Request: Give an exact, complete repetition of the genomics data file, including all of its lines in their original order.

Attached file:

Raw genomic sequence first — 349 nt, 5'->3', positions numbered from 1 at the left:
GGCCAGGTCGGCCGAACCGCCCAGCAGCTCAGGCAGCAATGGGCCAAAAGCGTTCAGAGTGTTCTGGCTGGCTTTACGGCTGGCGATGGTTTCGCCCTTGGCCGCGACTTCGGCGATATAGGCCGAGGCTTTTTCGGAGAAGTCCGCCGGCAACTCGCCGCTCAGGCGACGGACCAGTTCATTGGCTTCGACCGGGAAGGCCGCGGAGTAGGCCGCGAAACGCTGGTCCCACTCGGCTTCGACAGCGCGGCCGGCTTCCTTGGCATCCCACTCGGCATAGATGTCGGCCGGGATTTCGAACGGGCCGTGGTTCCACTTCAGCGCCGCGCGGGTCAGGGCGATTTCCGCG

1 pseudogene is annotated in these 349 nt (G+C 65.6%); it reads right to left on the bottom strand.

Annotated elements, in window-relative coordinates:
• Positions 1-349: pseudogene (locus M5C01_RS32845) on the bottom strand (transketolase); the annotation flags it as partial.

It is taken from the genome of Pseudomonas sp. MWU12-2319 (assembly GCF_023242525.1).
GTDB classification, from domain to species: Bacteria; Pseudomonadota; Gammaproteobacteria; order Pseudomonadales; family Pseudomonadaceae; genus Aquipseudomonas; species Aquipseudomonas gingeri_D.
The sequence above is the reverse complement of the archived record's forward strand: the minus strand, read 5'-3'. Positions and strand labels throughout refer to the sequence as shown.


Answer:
Raw genomic sequence first — 349 nt, 5'->3', positions numbered from 1 at the left:
GGCCAGGTCGGCCGAACCGCCCAGCAGCTCAGGCAGCAATGGGCCAAAAGCGTTCAGAGTGTTCTGGCTGGCTTTACGGCTGGCGATGGTTTCGCCCTTGGCCGCGACTTCGGCGATATAGGCCGAGGCTTTTTCGGAGAAGTCCGCCGGCAACTCGCCGCTCAGGCGACGGACCAGTTCATTGGCTTCGACCGGGAAGGCCGCGGAGTAGGCCGCGAAACGCTGGTCCCACTCGGCTTCGACAGCGCGGCCGGCTTCCTTGGCATCCCACTCGGCATAGATGTCGGCCGGGATTTCGAACGGGCCGTGGTTCCACTTCAGCGCCGCGCGGGTCAGGGCGATTTCCGCG

1 pseudogene is annotated in these 349 nt (G+C 65.6%); it reads right to left on the bottom strand.

Annotated elements, in window-relative coordinates:
• Positions 1-349: pseudogene (locus M5C01_RS32845) on the bottom strand (transketolase); the annotation flags it as partial.

It is taken from the genome of Pseudomonas sp. MWU12-2319 (assembly GCF_023242525.1).
GTDB classification, from domain to species: Bacteria; Pseudomonadota; Gammaproteobacteria; order Pseudomonadales; family Pseudomonadaceae; genus Aquipseudomonas; species Aquipseudomonas gingeri_D.
The sequence above is the reverse complement of the archived record's forward strand: the minus strand, read 5'-3'. Positions and strand labels throughout refer to the sequence as shown.